When, therefore, this holy man, for urgent and most practical reasons had betaken himself to dwell in Richmondshire, it befell the Lady Margaret, who had once been a recluse at Auderby in the diocese of York, on the very day of the Lord’s Supper was so overcome by a grave attack of illness that for thirteen days continuously she was utterly deprived of the power of speech. Moreover, it caused her such pains and prickings in her body that she could not rest in any position. Now a certain goodman of that town, knowing that the holy hermit Richard loved her with a perfect affection of charity—since he was wont to instruct her in the art of loving God, and to direct her, by his holy teaching, how to order her life—quickly hastened on horseback to the hermit, who was then living twelve miles from the dwelling of the recluse, and besought him to come to her with all speed and bring her consolation in her great need. And when he came to the recluse he found her unable to speak and troubled with very grievous pains. And as he sat by the window of her dwelling and they were eating together, it befell at the end of the meal that the recluse desired to sleep; and so, oppressed by sleep, she drooped her head at the window where Richard, the saint of God, reclined; and after she had slept thus for a short time, leaning slightly upon Richard, suddenly a violent convulsion seized her in her sleep with fearful vehemence, so that it seems as if she wished to break the window of her house. And being still in this most terrible convulsion, she awoke from sleep, and the power of speech being granted her, with great devotion she burst forth with these words: ‘Gloria tibi Domine,’ and blessed Richard finished the verse which she had begun, saying: ‘Qui natus es de Virgine,’ with the rest which follows in the compline hymn. Then he said to her: ‘Now thy speech is restored to thee, use it as a woman whose speech is for good.’

A little while after, when she was again eating at the aforesaid window, in exactly the same way as before, after dinner she fell asleep, and leaning upon the saint aforesaid, the same convulsions returned, and she became, as it were, mad, and was shaken by extraordinary and violent movements. But when the holy Richard was trying to hold her with his hands, lest she should rend herself or strive in any way to injure the house, she suddenly slipped from them, and in her fall was shaken out of sleep and thoroughly wakened. Then Richard said to her: ‘Truly I thought that even if thou hadst been the devil I should still have held thee; nevertheless, I give thee this word of comfort, that as long as I shall remain in this mortal life thou shalt never again suffer the torment of this illness.’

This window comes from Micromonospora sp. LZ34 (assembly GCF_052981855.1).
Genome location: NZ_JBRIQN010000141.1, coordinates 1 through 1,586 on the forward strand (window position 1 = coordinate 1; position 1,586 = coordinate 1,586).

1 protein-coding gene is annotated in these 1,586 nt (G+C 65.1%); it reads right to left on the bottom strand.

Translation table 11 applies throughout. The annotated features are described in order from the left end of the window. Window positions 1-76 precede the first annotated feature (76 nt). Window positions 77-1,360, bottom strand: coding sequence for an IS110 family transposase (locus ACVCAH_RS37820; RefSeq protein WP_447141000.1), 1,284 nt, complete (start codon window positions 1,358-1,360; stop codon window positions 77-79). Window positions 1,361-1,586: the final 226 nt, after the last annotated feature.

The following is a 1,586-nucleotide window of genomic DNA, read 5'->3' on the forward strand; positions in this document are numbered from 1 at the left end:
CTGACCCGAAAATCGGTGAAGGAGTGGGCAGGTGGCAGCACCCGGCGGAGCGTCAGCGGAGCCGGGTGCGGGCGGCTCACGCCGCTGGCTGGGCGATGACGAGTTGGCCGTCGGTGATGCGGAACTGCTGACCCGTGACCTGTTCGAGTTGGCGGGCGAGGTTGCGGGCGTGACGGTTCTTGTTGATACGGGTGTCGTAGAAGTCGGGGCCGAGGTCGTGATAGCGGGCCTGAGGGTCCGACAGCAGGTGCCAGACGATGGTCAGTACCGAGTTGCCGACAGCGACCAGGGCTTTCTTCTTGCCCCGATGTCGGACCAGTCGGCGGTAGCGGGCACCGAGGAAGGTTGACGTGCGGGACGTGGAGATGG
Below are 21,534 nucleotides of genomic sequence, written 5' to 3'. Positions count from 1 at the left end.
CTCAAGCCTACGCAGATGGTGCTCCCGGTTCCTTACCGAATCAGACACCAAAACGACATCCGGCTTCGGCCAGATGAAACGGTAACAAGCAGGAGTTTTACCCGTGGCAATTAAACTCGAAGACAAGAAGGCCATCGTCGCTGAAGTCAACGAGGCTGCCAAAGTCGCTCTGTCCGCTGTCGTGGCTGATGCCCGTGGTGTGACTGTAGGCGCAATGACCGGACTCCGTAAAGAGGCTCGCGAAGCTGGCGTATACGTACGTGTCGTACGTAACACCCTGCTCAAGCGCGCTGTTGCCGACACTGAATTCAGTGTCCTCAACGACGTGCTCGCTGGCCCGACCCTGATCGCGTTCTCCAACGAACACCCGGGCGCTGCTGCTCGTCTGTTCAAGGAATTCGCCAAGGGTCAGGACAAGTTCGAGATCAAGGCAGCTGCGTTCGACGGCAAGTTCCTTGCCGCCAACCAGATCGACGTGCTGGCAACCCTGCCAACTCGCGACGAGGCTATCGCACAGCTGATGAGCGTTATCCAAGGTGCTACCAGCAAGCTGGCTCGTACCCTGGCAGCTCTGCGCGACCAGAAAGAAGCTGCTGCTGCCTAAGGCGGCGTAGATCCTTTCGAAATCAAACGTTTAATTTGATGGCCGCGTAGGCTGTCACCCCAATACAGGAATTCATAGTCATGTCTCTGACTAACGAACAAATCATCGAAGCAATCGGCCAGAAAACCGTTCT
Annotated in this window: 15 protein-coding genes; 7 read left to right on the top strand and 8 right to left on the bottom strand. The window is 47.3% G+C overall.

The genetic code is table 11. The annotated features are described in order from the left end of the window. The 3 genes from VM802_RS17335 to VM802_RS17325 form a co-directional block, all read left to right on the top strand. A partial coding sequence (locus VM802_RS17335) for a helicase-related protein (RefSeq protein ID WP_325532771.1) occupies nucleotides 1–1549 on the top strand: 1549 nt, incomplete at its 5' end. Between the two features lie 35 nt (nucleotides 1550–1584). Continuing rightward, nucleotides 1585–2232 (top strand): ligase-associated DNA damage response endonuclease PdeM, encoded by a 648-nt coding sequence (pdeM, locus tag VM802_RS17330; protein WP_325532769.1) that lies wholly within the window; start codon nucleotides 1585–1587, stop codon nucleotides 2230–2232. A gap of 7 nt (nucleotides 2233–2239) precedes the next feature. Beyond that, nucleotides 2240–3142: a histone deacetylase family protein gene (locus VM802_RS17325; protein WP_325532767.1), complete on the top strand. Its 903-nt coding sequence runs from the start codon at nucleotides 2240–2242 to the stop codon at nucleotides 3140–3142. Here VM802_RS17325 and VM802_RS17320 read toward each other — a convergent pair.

None the less, when the courses of several years had passed, the same illness—except that she had her tongue free for speech—returned to her. Therefore the recluse sent for the goodman aforesaid, and asked him to hasten quickly on horseback to the house of the nuns at Hampole—which place was far distant from her own dwelling—where the said Richard at that time led a solitary life, and to see what had befallen him. For she doubted not that he had passed from this world, because she knew that he was faithful to his promise; and he had promised her that as long as he lived in the flesh she should never again suffer such torment. So the said man came to Hampole, and he learnt that the saint was dead to this world; and after diligently inquiring the hour of his passing, he found that the aforesaid illness had returned to the recluse shortly after the hour of Richard’s departure. But afterwards the recluse betook herself to Hampole where the holy body of the said hermit was given burial; and never afterwards was she afflicted with the suffering of this horrible illness.